While at Davidson, step out onto its two decks, to check out the kinetic sculpture of  Pedro de Movellan and George Rickey – and the views of Chelsea’s spectacular digs.

Wesselmann is up through October 26.

The Kasmin Gallery features the work of Bernar Venet. Consisting of five monumental “Indeterminate Line” sculptures, the show marks Venet’s third solo exhibition withKasmin. It is on view in the gallery’s flagship space, 509 West 27th Street through October 12, 2019. This is the first time the series has been shown in a gallery in the United States since 2002.

“Indeterminate Hypothesis” continues the artist’s lifelong, process-based investigation into the mathematical and philosophical implications of the line. A contemporary of Donald Judd, Dan Flavin, and Sol LeWitt, Venet has concentrated his artistic practice on the complex relationship between an object’s conceptual framework and its materiality for over six decades.

The five abstract “Indeterminate Lines” consist of spiraling rolls of steel that sit, balanced or stacked in novel compositions, on the gallery floor. As well as manifesting the concept of the line as an object—playful, antic, and unpredictable—the series from which these works emerge explores and demonstrates the limits of material resistance.

Venet’s physical manipulation of raw bars of steel into unscripted configurations of between one and six elements demands gargantuan effort and reveals the relationship between artist and material as both a collaboration and a battle of wills. The resulting configurations of tightly wound, inextricable loops of industrial material “open a doorway to fundamental principles such as indeterminacy, chance, accident, unpredictability, chaos and, even, incompleteness,” the artist once explained.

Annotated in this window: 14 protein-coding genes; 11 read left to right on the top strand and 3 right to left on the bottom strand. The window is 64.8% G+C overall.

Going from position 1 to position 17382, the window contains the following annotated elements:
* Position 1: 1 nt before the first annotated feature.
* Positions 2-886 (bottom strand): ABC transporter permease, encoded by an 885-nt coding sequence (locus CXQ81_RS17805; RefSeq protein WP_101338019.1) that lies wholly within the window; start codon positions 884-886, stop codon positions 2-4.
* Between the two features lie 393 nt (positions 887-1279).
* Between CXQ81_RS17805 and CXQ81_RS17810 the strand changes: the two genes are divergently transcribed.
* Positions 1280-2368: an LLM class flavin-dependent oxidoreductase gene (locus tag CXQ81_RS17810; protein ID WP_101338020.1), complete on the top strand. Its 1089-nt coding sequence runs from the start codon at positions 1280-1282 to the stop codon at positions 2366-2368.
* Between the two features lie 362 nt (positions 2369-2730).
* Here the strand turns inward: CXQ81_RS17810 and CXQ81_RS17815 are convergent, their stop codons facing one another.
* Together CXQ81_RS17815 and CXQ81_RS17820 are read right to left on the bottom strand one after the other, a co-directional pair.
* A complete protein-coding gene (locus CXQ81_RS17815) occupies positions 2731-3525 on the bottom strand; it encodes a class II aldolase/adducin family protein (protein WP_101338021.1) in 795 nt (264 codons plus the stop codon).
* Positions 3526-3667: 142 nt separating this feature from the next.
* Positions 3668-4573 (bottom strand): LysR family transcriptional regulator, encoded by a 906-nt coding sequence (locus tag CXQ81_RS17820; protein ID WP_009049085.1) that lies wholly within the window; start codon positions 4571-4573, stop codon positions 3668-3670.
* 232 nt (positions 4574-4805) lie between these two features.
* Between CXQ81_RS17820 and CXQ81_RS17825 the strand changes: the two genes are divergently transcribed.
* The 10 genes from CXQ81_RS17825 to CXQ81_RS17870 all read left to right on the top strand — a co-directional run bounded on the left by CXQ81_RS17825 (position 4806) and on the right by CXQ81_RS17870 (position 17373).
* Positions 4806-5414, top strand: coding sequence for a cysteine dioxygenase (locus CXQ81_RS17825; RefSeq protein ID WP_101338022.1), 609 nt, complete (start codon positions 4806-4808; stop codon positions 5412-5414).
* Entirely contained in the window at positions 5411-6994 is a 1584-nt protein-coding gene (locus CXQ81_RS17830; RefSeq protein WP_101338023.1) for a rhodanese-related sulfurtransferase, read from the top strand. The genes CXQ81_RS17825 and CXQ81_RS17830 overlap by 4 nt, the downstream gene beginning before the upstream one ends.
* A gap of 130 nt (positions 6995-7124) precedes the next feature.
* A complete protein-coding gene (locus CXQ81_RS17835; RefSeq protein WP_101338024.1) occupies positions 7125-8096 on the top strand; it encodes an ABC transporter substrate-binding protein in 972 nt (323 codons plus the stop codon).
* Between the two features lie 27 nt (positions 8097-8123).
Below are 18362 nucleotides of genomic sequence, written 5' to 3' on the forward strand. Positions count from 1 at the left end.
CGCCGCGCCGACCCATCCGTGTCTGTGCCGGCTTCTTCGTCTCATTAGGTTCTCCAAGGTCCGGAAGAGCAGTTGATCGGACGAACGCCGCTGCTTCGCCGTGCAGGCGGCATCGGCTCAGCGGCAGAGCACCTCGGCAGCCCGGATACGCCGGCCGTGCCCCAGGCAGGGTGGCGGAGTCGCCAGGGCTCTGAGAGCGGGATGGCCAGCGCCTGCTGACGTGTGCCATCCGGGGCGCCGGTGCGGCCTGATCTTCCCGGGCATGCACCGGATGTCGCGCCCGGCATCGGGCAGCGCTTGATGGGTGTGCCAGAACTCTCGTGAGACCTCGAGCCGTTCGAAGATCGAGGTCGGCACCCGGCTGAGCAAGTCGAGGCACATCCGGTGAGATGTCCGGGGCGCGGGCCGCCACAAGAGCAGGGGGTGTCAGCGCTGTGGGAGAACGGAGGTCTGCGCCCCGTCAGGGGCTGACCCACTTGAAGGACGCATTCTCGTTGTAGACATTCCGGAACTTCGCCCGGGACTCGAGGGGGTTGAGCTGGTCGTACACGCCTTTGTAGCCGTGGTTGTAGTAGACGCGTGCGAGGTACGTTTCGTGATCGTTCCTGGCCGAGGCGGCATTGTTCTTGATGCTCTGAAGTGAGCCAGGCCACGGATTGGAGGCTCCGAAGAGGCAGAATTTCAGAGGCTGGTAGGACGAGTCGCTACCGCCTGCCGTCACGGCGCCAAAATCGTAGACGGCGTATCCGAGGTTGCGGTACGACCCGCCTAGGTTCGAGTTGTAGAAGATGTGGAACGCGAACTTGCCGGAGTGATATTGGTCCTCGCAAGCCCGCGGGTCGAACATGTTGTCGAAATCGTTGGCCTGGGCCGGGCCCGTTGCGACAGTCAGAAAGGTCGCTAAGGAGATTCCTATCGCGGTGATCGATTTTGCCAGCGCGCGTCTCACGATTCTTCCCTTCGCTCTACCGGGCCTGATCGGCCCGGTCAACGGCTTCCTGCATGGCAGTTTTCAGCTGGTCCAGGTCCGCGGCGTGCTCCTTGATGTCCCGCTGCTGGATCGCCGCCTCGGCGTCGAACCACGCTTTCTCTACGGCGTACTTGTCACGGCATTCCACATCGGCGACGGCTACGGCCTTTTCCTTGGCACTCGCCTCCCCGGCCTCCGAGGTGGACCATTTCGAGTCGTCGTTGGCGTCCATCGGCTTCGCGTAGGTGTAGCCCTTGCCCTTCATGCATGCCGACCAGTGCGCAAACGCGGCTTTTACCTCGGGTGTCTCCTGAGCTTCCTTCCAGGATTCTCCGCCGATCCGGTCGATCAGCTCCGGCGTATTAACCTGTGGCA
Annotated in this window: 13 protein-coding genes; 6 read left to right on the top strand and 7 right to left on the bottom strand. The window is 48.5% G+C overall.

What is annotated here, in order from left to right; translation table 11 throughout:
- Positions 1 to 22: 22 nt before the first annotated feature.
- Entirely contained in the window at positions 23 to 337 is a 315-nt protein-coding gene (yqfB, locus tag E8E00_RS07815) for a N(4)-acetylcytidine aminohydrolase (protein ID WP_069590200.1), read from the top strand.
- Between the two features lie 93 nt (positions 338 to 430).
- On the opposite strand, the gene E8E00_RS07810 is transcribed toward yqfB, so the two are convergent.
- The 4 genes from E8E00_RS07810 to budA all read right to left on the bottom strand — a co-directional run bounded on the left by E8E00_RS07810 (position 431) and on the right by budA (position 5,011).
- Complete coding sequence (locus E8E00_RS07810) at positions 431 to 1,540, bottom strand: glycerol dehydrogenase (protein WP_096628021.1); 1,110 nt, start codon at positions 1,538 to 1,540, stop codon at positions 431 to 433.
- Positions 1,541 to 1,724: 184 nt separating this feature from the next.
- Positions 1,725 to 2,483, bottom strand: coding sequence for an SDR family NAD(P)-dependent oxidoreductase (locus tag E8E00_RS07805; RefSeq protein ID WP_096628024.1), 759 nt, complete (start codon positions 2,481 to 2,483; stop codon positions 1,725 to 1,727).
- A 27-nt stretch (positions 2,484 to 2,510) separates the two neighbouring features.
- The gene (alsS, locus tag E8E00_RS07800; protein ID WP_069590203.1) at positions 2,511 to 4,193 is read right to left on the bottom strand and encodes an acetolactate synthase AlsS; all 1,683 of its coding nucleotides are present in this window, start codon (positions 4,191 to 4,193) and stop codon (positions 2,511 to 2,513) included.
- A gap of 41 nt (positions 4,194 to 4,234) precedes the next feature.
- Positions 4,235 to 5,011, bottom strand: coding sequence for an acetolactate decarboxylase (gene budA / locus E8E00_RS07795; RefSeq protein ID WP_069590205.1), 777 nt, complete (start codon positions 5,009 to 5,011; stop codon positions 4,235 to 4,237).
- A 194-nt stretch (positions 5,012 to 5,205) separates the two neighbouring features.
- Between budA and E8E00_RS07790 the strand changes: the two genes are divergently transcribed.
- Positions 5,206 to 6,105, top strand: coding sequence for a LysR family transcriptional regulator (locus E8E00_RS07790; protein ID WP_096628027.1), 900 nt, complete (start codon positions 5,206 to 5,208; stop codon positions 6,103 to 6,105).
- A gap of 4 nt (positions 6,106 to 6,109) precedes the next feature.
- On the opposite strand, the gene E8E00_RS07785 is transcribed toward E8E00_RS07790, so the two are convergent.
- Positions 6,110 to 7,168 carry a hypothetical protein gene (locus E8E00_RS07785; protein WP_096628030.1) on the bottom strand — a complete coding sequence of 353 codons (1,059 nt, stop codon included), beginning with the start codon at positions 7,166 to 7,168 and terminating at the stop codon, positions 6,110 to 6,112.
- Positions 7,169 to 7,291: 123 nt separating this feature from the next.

Though in a less in-your-face manner, Venet’s art “sculpts” the surrounding space much like the work of Richard Serra, whose series of shows titled “Triptychs & Diptychs,” “Forged Rounds,” and “Reverse Curve,” are on display at  the Gagosian galleries,: through November 2 at 980 Madison Avenue; December 7 at 555 West 24 Street; and February 1 at 522 West 21 Street.

Coming of age in the shadow of greats such as Constantin Brancusi, Pablo Picasso, and Julio González, Serra both inherited and advanced the tradition of abstract sculpture, adapting the medium of welded steel to new, holistic values of the 1960s and 1970s. Serra’s art has played a major role in advancing the tradition of modern abstract sculpture in the aftermath of Minimalism.

“Weight is a value for me—not that it is any more compelling than lightness, but I simply know more about weight than about lightness and therefore I have more to say about it, more to say about the balancing of weight, the diminishing of weight, the addition and subtraction of weight, the concentration of weight, the rigging of weight, the propping of weight, the placement of weight, the locking of weight, the psychological effects of weight, the disorientation of weight, the disequilibrium of weight, the rotation of weight, the movement of weight, the directionality of weight, the shape of weight,” Richard Serra said.